Martin Charles Scorsese is an American film director, producer, screenwriter and actor.
100 Facts About Martin Scorsese
Martin Scorsese is the recipient of many major accolades, including an Academy Award, four BAFTA Awards, three Emmy Awards, a Grammy Award, three Golden Globe Awards, and two Directors Guild of America Awards.
Martin Scorsese has been honored with the AFI Life Achievement Award in 1997, the Film Society of Lincoln Center tribute in 1998, the Kennedy Center Honor in 2007, the Cecil B DeMille Award in 2010, and the BAFTA Fellowship in 2012.
Martin Scorsese received an MA from New York University's Steinhardt School of Culture, Education, and Human Development in 1968.
Martin Scorsese's 1973 crime film Mean Streets, dealing with machismo and violence, and exploring Catholic concepts of guilt and redemption, was a blueprint for his filmmaking styles.
Martin Scorsese won the Palme d'Or at Cannes with his 1976 psychological thriller Taxi Driver, which starred Robert De Niro, who became associated with Martin Scorsese through eight more films including New York, New York, Raging Bull The King of Comedy, Goodfellas, and Casino.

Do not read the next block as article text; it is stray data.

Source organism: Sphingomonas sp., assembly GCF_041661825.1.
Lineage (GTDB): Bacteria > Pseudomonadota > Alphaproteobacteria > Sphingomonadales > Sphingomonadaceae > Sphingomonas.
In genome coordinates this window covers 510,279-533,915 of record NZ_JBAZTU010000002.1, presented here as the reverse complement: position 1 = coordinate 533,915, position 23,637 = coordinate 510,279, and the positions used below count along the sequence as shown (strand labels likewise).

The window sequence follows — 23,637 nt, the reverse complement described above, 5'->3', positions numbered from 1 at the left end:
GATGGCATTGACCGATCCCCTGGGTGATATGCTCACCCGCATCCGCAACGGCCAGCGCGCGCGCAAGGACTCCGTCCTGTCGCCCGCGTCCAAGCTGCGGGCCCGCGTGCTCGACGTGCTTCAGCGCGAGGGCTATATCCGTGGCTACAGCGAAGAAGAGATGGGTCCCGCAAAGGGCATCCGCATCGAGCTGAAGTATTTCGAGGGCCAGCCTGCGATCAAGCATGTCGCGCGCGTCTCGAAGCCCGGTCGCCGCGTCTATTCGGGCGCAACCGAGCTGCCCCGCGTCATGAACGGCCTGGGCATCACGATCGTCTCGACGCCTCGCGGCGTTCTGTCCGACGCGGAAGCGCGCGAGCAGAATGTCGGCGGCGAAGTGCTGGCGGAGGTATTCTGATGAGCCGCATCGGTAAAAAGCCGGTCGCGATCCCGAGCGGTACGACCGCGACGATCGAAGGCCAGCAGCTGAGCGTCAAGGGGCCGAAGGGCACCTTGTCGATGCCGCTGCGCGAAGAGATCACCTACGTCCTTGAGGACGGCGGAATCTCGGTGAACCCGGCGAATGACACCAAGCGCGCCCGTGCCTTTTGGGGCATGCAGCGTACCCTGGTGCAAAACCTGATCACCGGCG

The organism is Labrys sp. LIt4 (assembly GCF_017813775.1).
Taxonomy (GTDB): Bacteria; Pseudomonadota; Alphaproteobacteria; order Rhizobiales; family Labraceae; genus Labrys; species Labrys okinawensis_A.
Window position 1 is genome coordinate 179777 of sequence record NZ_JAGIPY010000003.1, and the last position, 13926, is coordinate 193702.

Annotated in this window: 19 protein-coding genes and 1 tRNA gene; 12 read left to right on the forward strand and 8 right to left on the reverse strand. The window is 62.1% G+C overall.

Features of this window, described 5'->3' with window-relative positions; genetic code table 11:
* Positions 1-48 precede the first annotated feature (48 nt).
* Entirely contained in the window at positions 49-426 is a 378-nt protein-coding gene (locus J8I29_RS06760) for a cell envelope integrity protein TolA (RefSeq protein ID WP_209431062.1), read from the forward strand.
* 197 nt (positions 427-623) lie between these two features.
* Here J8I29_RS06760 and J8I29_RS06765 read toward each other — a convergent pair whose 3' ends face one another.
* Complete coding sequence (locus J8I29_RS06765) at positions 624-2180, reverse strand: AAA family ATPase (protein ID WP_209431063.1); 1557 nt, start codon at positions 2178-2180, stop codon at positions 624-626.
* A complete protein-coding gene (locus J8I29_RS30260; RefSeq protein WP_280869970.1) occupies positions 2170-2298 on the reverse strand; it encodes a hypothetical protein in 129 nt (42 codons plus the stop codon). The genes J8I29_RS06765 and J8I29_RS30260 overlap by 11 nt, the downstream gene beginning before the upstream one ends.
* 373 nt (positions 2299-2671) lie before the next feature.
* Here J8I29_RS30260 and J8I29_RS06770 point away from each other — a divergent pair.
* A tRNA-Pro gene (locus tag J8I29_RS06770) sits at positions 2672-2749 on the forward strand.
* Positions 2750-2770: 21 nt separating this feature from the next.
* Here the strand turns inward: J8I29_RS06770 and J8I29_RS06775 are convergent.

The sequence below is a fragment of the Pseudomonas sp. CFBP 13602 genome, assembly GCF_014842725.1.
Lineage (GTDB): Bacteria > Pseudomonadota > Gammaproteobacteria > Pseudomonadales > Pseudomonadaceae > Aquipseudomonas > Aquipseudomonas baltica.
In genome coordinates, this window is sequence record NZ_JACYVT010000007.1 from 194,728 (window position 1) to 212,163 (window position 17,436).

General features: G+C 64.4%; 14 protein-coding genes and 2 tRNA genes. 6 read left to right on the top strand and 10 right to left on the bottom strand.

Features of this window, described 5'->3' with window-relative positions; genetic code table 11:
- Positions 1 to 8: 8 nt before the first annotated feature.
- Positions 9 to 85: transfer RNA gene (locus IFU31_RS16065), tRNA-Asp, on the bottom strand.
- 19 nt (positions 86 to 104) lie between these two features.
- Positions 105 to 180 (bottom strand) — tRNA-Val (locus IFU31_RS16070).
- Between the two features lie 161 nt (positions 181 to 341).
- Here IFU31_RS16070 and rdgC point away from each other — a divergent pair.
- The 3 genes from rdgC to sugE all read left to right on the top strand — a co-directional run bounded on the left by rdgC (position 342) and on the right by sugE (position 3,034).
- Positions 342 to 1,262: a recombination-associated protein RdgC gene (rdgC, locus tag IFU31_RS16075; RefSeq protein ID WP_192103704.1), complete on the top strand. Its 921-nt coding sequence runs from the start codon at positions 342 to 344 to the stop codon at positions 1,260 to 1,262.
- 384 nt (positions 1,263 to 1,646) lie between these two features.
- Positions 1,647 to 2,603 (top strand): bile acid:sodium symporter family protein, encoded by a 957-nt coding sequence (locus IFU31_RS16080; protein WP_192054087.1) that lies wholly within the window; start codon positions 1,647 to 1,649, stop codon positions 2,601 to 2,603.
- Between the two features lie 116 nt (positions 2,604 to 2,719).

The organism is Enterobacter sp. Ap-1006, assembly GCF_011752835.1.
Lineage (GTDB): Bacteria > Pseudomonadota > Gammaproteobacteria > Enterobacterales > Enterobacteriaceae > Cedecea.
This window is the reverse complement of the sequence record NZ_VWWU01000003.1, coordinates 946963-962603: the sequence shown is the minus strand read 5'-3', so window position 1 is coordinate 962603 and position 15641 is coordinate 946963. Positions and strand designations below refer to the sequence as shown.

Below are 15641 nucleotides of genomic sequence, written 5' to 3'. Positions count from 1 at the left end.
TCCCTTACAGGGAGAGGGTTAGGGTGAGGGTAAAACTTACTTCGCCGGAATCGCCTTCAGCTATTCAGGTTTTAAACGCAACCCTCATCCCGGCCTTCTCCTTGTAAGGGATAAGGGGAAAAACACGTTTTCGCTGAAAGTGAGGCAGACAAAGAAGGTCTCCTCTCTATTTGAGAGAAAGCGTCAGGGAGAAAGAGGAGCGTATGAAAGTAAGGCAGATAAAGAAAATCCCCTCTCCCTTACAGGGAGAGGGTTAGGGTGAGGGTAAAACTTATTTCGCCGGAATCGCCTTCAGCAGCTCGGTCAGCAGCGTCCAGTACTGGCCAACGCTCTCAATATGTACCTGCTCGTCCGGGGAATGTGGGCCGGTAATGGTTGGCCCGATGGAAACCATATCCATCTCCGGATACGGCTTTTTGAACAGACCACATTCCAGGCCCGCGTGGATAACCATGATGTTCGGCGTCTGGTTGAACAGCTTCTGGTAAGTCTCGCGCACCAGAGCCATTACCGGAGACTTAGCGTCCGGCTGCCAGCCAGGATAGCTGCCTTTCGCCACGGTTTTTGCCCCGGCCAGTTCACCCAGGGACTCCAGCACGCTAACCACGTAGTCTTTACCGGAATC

Martin Scorsese returned to crime films and reunited with De Niro with The Irishman.
Martin Scorsese is known for several rock music documentaries including The Last Waltz, No Direction Home, Shine a Light, and George Harrison: Living in the Material World.
Martin Scorsese was born on November 17,1942, in the Flushing area of New York City's Queens borough.
Martin Scorsese's family moved to Little Italy in Manhattan before he started school.
Martin Scorsese has cited Sabu and Victor Mature as his favorite actors during his youth.
Martin Scorsese developed an admiration for neorealist cinema at this time.
Martin Scorsese recounted its influence in a documentary on Italian neorealism, and commented on how Bicycle Thieves, Rome, Open City and especially Paisa inspired him and influenced his view or portrayal of his Sicilian roots.
Martin Scorsese attended the all-boys Cardinal Hayes High School in the Bronx, graduating in 1960.
Martin Scorsese initially desired to become a priest, attending a preparatory seminary but failed after the first year.